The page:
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Tribeca Film Festival

March 13, 2007 | A Times staff writer
Retaining its distinctly international flavor, this year's Tribeca Film Festival in New York is once again heavy with documentaries that deal unflinchingly with Iraq, Afghanistan, Iran and Lebanon, provide uplifting looks at the worlds of kids who compete at Lincoln Center's Essentially Ellington Festival and detail a spirited group of orphans whose parents died of AIDS.
March 22, 2009 | Denise Martin
There's no shame talking about: "Important Things With Demetri Martin" Martin is a Yale grad and former writer for "Late Night With Conan O'Brien," so it's no surprise his Comedy Central show is nerd humor at its finest. Catch the season finale and join me in awaiting its renewal.
April 16, 2013 | By Steven Zeitchik
In “Silver Linings Playbook,” Robert De Niro won plaudits for playing a complicated father. Now he'll spend some time exploring his own. In a new documentary from director Perri Peltz (”The Education of Dee Dee Ricks”), De Niro will examine the life of his father, Robert, a painter and bohemian figure who died in 1993 at the age of 71. Currently titled "Robert De Niro Sr.," the film is being produced by De Niro producing partner Jane Rosenthal and involves the work of Peltz collaborator Geeta Gandbhir.
June 16, 2010
Whether doing drama or comedy, Julianna Margulies always seems to leave a lasting impression. Here's a look at some of her credits: "ER," NBC (1994-2000): As stormy-natured nurse Carol Hathaway, she nearly overdosed in the pilot episode over her failed romance with Dr. Doug Ross (George Clooney). The pair's tumultuous relationship captivated viewers for six seasons before they exited Chicago's County General (and the show), ostensibly to raise twins together in Seattle. Margulies won an Emmy the first season and was nominated again each year until she left.
May 2, 2013 | By Susan King
"Flight," starring Denzel Washington, and "Half-Nelson" with Ryan Gosling are among the films featured in the Reel Recovery Film Festival-Skid Row Edition , which takes place Friday through Sunday at the Inner City Arts Theater in Los Angeles. The festival will feature three days of recovery-themed performances, film, discussions and fellowships. Three films will be screened each day. Every evening there will also be a performance of the play "The Biggest Recovery Community Anywhere," which is written and performed by members of a theater group who live and work on skid row. The South East European Film Festival kicks off Thursday evening at the WGA Theatre with the Romanian comedy "Of Snails and Men. " The festival continues through Monday and will feature films from 15 countries from the region, including the Croatian drama "Halima's Path" and the Bosnian documentary "The Living Monument.
March 13, 2014 | By Steven Zeitchik
As NBA fans wait to see if Phil Jackson can return the New York Knicks to glory, a new film looks to beat him to the punch. The actor-filmmaker Michael Rapaport is set to debut his documentary movie “When the Garden Was Eden” at the Tribeca Film Festival next month as part of its ESPN Sports Film Festival section. Fest organizers announced the news Thursday, saying the world premiere will kick off the sports confab on April 17. Rapaport's movie looks at the Knicks teams that won a pair of titles in the early 1970s and includes interviews with Clyde Frazier, Willis Reed, Bill Bradley and - of course - Jackson himself.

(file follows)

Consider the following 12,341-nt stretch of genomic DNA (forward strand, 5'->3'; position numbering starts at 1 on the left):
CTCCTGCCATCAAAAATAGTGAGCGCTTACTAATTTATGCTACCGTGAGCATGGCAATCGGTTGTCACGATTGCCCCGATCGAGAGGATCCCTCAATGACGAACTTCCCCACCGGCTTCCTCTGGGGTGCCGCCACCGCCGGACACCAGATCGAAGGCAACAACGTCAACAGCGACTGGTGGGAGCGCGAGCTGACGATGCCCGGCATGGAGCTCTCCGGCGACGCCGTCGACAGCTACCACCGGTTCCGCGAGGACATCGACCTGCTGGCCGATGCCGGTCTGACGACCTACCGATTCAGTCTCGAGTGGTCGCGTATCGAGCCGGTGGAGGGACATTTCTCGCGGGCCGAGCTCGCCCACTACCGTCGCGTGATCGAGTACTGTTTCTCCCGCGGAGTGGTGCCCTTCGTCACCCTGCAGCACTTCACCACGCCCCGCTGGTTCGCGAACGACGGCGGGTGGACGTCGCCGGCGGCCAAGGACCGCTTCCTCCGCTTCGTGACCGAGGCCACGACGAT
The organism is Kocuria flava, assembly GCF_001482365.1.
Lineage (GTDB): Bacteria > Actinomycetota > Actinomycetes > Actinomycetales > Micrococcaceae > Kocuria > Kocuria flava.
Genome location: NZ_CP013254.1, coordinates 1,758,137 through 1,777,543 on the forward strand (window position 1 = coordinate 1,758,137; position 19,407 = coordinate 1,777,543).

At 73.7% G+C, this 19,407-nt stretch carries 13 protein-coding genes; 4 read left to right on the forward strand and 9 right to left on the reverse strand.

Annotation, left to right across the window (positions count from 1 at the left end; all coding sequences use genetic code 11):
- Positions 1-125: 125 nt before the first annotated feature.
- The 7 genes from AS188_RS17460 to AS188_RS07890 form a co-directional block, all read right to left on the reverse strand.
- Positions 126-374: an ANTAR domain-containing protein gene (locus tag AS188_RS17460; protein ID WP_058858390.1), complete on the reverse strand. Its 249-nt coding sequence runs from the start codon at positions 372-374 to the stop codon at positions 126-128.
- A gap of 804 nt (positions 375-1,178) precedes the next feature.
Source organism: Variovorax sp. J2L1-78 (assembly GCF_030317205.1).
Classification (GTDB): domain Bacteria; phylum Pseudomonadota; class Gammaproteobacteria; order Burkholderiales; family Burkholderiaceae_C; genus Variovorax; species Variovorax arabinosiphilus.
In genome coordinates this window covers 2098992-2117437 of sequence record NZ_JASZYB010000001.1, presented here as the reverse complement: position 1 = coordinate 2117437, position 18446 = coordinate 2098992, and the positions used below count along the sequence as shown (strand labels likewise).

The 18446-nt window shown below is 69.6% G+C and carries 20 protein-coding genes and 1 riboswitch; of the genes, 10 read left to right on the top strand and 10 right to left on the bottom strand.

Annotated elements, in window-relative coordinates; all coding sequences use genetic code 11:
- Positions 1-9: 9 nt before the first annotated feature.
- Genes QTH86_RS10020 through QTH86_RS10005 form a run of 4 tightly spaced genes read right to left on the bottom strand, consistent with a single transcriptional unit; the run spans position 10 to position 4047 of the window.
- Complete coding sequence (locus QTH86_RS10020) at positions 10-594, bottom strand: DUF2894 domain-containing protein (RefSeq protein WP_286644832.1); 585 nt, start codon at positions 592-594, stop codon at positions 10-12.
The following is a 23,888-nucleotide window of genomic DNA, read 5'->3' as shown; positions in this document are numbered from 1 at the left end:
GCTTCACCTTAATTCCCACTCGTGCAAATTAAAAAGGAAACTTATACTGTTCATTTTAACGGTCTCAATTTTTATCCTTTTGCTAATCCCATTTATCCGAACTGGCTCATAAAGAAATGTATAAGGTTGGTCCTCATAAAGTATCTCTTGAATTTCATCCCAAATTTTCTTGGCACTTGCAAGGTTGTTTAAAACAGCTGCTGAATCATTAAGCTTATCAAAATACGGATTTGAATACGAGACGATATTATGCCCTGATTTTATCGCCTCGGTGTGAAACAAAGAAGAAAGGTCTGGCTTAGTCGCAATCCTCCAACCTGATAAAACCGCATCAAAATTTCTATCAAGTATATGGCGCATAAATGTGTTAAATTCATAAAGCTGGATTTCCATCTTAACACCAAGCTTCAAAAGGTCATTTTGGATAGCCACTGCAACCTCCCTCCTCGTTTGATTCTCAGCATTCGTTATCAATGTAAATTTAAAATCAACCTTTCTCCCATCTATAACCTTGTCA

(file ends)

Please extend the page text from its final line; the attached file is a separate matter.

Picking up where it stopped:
July 3, 2011 | By Steven Zeitchik and David Pierson, Los Angeles Times
When the Chow Yun-fat action-comedy epic "Let the Bullets Fly" opened in China last year, it quickly became a phenomenon. Lured by its splashy fight scenes and whip-snap dialogue, filmgoers swarmed theaters. The movie wound up taking in more than $100 million at the box office in China, the most for a homegrown film. Yet despite its Hollywood-style violence and an actor with international name recognition, "Let the Bullets Fly" hasn't even managed to find a distributor in the United States.
March 1, 2012
A little bit of the European theater world is coming to the skid row neighborhood in downtown Los Angeles. Inner-City Arts is teaming up with the British-German theater company Gob Squad and L.A.'s Center Theatre Group to launch a two-year stage project. The initiative will involve a handful of Inner-City Arts students participating in a theater production about the process of aging. The British Council, a nongovernment cultural organization, is investing $10,000 in the project.
April 20, 2013 | By Steven Zeitchik
NEW YORK--As Roger Sterling on "Mad Men," John Slattery plays  it brash, slick and  debauched. But even a hard-drinking womanizer needs a break once in a  while. And so it was that Slattery found himself in Maine last year starring as Richard, a taciturn logger thrust into the center of a tragedy, in the indie film "Bluebird. " "You take six months of the year doing [Roger Sterling] and you want to do something different," Slattery told The Times in an interview here Saturday.
April 26, 2008
WHILE I read Patrick Goldstein's column regarding the poor film choices of Al Pacino and Robert De Niro with great interest ["How the Mighty Have Fallen," by Patrick Goldstein, April 22], I can't help but point out the glaring omissions in his argument. First off, Goldstein begins the column by quoting Francis Ford Coppola, a filmmaker whose recent work has been lackluster at best. Then we are given examples of some of the mediocre films that Pacino and De Niro have recently starred in, failing to dig deeper into their extracurricular activities.
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